It was kicked off by a tweet from @shanley – Shanley Kane – towards Christian Sanz and Reuben Katz, who run a company called Geeklist.

Charles Arthur compiled the whole back-and-forth over at Storify. If you’re male, the real question to ask when you read it, is: how much of this behaviour goes on which you just don’t notice?

The backlash has been quite dramatic – so much so that Katz has quickly moved to apology mode, with a post entitled “public apology” which says:

We never meant to offend any woman and are very sorry as we clearly have.

We did not create the video at question. It was created out of love for Geeklist by a great Woman entrepreneur. Support for her company. Design Like Woah. She makes shirts and made awesome ones for us. She also goes way out of her way to help us ship to our men and women alike globally who love our brand.

They’re trying to take the video down, though it’s complicated as it’s actually owned by the videographer friend of the woman who sells the T-shirts.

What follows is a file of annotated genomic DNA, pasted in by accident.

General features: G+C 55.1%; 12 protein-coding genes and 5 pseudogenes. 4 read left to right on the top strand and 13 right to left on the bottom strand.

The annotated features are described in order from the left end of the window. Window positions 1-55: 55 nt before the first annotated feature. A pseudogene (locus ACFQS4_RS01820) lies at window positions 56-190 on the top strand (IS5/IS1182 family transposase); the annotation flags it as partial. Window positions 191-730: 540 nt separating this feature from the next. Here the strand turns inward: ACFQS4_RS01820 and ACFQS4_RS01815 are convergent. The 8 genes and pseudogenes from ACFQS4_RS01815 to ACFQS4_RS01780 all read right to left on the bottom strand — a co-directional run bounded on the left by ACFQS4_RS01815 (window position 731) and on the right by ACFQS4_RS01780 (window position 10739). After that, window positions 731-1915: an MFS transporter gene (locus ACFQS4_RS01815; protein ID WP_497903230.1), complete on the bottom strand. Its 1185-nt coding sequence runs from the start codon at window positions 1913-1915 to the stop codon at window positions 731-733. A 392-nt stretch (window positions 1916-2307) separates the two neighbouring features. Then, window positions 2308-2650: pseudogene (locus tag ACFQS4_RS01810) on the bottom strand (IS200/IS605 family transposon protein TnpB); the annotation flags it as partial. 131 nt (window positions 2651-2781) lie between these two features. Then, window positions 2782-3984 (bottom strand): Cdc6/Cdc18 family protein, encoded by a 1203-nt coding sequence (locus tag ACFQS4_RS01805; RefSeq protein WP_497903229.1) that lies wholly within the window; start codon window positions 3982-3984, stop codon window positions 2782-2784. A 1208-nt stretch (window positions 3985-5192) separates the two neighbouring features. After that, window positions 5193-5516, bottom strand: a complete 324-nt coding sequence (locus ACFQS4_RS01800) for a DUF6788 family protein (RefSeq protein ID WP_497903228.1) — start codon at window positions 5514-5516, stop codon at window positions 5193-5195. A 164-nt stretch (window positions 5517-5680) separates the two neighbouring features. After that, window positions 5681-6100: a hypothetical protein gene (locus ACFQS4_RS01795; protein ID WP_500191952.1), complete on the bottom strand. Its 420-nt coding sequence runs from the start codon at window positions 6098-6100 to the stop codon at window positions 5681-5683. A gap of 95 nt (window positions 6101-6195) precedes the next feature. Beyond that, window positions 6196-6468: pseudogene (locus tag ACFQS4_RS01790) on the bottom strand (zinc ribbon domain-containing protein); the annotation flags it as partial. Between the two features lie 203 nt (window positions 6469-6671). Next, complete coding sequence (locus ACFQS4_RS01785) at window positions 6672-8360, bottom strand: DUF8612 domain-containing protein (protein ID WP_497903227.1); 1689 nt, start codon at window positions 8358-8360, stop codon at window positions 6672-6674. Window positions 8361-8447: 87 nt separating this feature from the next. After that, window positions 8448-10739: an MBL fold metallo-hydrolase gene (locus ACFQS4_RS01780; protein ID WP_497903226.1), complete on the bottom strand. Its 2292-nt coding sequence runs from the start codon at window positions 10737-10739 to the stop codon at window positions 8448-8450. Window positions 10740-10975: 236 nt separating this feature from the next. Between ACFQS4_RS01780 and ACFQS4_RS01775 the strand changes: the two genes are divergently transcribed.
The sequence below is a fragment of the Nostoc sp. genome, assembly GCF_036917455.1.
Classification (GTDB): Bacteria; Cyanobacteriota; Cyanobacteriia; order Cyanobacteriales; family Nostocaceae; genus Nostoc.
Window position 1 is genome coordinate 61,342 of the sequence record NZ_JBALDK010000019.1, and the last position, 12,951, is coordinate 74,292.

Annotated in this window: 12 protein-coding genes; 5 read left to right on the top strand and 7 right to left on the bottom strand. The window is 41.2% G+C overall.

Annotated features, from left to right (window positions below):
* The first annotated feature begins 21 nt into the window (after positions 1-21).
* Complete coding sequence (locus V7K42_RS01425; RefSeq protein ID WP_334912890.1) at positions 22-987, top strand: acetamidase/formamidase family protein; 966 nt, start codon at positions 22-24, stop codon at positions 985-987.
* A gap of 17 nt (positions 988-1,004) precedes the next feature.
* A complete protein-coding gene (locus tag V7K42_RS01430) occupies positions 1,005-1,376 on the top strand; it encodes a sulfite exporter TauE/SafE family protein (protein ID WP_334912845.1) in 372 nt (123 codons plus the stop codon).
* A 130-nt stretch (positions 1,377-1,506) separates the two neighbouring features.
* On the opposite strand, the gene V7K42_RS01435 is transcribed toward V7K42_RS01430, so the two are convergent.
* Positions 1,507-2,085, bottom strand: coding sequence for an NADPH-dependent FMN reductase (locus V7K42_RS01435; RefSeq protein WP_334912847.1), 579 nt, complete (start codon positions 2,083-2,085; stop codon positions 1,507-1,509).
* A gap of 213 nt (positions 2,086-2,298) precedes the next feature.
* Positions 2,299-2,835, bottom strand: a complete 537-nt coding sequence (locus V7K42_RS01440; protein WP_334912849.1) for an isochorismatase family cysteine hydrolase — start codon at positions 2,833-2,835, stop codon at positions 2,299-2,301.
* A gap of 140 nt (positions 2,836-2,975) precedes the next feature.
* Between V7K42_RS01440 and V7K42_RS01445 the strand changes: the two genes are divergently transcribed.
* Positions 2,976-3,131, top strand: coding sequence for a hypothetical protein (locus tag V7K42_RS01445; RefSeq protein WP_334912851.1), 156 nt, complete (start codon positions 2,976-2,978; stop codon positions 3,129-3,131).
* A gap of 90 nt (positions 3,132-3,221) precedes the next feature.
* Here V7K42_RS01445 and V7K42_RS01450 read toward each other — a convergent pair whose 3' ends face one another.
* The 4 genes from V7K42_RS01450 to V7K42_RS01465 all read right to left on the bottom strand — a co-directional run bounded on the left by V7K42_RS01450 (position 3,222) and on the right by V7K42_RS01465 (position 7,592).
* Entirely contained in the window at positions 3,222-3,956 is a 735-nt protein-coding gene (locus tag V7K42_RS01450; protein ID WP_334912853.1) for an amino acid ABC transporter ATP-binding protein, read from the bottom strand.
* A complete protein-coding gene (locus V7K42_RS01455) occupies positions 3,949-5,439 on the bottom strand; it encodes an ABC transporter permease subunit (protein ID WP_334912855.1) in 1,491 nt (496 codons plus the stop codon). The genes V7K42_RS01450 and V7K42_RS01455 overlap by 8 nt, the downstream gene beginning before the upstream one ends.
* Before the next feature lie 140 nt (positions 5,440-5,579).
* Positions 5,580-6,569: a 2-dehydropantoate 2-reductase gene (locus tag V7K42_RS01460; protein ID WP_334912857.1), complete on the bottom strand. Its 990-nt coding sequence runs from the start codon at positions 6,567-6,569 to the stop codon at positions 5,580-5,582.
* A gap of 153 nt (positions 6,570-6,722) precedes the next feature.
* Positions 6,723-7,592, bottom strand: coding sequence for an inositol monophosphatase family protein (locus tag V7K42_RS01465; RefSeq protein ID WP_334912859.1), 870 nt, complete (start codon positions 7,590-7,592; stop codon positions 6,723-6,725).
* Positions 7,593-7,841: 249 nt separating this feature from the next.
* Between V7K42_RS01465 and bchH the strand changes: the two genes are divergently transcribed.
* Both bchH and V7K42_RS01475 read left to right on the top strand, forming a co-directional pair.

Katz continues:

As for our handling of the twittersphere. We could have handled it better. I know Shanley personally, have skyped and emailed her many times and interviewed her for a job at Geeklist. She is an awesome candidate that as a startup I was very sad the timing was not right to work together. Of our 5 person team 2 are women and I am certain they can speak on our behalf as respectful gentlemen in the workplace who create a welcome environment for all. I also own a business with my wife where we have over 350+ women employees. I’ve built my career over 15 years working to make this world a better place for women, mothers, and children.

In my wildest dreams we would never wish to offend any woman. The initial request made sense and we were discussing finding Gemma to take it down, when we got taken off guard a bit by her continued comments. We handled those poorly, but felt we had to defend ourselves. We apologize as well if our handling of the tweets offended anyone.

It’s good that Katz (and, one feels sure, Sanz too) has recognised that they handled the whole thing badly. In some ways this could be looked at as a “brand management” issue – if the person who had complained to the Geeklist duo had been male, how would it have played out?

And meanwhile ask yourself whether there’s really no sexism in computing – or whether the answer to “why aren’t there more women in technology” might have anything to do with the people who are already there.